Parabasalia

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A Microbial Biorealm page on the Parabasalia

T. vaginalis. Les Parabasalias

Classification

Higher order taxa:

Eukaryota

Species:

Trichomonas vaginalis
Tritrichomonas foetus
Hexamastix termitis

NCBI:Taxonomy Genome

Description and Significance

Parabasalids (phylum Parabasalia) are anaerobic flagellated protists which contain at least one parabasal apparatus consisting of a parabasal body (Golgi complex) and a parabasal filament. Parabasalids can be distinguished by the presence of the microtubular axostyle-pelta complex, composed of a sheet of cross-linked microtubules that are the longitudinal axis of the cell. Trichomonas vaginalis is a parabasalid that causes a sexually transmitted disease in humans. Other parabasalid species live in the intestines of some cockroaches and termites, enabling them to break down the cellulose in the dead plant material they eat. These symbiotic parabasalids in turn have symbiotic bacteria that aid in locomotion and cellulose breakdown. The relationships of the parabasalids with their hosts and with other symbionts are complex and in most cases not well understood.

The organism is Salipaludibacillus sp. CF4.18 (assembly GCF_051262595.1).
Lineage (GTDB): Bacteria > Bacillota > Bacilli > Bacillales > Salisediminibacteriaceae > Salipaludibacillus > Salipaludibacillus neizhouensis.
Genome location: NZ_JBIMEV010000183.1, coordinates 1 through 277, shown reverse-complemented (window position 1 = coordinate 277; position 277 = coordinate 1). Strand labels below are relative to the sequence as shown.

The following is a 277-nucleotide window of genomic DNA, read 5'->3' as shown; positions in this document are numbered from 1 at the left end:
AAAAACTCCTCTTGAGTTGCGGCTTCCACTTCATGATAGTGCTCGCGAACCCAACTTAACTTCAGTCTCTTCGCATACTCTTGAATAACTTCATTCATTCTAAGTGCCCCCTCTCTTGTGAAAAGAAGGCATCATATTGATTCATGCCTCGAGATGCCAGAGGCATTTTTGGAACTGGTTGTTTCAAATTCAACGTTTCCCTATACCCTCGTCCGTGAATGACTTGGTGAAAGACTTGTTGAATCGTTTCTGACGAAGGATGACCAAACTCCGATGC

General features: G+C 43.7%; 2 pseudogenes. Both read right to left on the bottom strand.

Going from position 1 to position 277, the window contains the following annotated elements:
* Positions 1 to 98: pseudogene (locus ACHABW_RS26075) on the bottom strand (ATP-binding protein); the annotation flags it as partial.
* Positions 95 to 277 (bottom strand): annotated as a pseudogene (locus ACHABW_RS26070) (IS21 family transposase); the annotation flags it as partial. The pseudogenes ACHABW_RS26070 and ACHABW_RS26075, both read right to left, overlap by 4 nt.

Genome Structure

Parabasalids are the only eukaryotic lineage from which a sizeable number of genes have been examined without the detection of introns.

Cell Structure and Metabolism

Diagram of life cycle.CDC

Parabasalids are single-celled. All parabasalid genera studied to date lack mitochondria and peroxisomes, but have specialized organelles, called hydrogenosomes, in which anaerobic metabolism takes place. These microorganisms carry out a special type of closed mitosis called cryptopleuromitosis, characterized by the persistence of the nuclear envelope and the presence of an extra-nuclear spindle.


Ecology

Parabasalids live as parasites or symbionts in animals, though a few are regarded as commensals (such as Trichomonas hominis and T. tenax).

Image005.jpg In termite gut.jpg
Parabasalids clip image002.jpg
T. Vaginalis on the upper left, Termite gut symbionts on the upper right

Central and below is micrographs of parabasalid symbionts identified in the hindgut of Calotermes flavicollis (species of termite). A: Foaina dogieli; B: Hexamastix termitis; C: Tricercomitus divergens; D: Joenia annectens. Abbreviations: rf = recurrent flagellum; af = anterior flagella. Scale bars each represent 20 µm


References

Edgcomb, Virginia P., Delphine Gerbod, Christophe Noël, Eric Viscogliosi, and Pilar Delgado-Viscogliosi. "Phylogenetic position of parabasalid symbionts from the termite Calotermes flavicollis based on small subunit rRNA sequences." INTERNAT'L MICROBIOL (2000) 3:165–172 © Springer-Verlag Ibérica 2000.

Honigberg. "Parabasalid." © 2005 BiologyDaily.com. All rights reserved.

Johnson, Patrick J. "Spliceosomal introns in a deep-branching eukaryote: The splice of life." © PNAS. March 19, 2002. Vol. 99, No.6, p.3359-3361.

Parabasalid Information from Answers.com

Robertson, Hamish. "Parabasalidea." Copyright 2004, Iziko Museums of Cape Town.